Discussion – an important element of transdisciplinary exchange

Discussion – an important element of transdisciplinary exchange
Image Credit: FREIHEIT Gruppe Interdisziplinäre Medienproduktion GmbH

Prof. Dr.-Ing. Christine Ahrend heads the Chair of Integrated Transport Planning at Technische Universität Berlin. As an expert in transdisciplinary research, she contributes her knowledge to the BUA's Steering Committee for "Knowledge Exchange" to promote the mutual exchange of knowledge from the sciences and various sectors of society. Together with the BUA team of the objectives "Focusing on Grand Challenges" and "Fostering Knowledge Exchange", the concept for the participatory topic identification for the Next Grand Challenge has been developed.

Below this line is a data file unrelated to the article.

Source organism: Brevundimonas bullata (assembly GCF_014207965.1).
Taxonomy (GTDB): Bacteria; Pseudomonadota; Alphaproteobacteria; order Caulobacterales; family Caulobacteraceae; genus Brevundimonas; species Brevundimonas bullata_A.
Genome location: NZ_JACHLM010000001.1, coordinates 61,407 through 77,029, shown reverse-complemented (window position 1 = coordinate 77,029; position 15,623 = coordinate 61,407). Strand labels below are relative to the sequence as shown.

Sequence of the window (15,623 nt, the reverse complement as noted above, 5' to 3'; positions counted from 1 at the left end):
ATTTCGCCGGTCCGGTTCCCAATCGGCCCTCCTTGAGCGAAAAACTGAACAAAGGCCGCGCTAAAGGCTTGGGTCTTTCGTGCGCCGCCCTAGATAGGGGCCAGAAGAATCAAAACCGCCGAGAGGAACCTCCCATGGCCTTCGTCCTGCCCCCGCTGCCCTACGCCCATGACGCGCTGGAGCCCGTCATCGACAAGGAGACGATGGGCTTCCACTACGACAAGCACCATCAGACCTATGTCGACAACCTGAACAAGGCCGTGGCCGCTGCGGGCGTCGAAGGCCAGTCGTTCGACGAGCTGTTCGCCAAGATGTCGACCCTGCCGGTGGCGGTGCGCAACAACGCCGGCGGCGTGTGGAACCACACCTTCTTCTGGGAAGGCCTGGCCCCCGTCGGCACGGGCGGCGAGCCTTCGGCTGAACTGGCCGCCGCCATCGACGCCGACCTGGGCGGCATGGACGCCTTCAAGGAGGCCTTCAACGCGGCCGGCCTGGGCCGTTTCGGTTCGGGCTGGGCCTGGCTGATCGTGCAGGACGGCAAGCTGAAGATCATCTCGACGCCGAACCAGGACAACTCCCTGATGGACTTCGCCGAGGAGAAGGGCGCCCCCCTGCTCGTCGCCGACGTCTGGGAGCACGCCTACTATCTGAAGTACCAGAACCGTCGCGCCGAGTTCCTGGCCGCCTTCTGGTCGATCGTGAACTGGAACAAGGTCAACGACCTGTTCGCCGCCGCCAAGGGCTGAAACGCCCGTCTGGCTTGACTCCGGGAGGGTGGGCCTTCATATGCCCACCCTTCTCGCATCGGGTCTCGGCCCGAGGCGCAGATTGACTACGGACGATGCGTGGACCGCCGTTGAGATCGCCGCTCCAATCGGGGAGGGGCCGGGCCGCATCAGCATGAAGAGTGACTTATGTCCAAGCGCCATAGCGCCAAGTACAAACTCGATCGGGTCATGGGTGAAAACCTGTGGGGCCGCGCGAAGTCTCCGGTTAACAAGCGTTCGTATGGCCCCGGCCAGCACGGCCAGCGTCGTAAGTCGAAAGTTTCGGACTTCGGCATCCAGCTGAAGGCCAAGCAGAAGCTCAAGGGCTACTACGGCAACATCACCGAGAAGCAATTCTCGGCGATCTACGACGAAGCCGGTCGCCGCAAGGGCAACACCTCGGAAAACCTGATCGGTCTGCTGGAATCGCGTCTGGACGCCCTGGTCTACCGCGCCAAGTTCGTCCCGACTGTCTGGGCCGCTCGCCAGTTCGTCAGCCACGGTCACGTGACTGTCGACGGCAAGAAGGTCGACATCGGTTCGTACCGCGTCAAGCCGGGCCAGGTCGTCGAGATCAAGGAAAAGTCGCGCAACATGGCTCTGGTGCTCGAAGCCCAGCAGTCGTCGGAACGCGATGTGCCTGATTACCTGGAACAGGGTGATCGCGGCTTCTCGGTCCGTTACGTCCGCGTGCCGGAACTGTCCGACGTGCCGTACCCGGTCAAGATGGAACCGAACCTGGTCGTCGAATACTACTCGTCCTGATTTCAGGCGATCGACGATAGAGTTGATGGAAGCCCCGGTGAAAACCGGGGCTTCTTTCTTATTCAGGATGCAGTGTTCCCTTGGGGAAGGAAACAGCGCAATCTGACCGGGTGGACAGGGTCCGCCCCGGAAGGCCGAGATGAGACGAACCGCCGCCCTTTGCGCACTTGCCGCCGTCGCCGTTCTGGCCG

Prof. Ahrend, we observe that the number of participation formats between science and civil society is growing. Why is civil society knowledge important for research?

The collaboration between society and science is referred to as a transdisciplinary research mode. We have achieved an enormous depth of expertise in the scientific disciplines but this expertise alone is not enough to address the pressing challenges of our time, such as climate change, digitalization or global health. These challenges additionally require concrete practical and operational knowledge to enable societal change. This is where transdisciplinary research comes in. It enables both scientific knowledge gain and implementation-oriented problem solving by bringing scientific and social stakeholders together. They identify the epistemological problem, formulate research questions, and agree on how to work together to arrive at new insights and concrete solutions. Transdisciplinarity is therefore more than the selective participation of citizens in research projects, it is a new understanding of how to deal with knowledge and make decisions.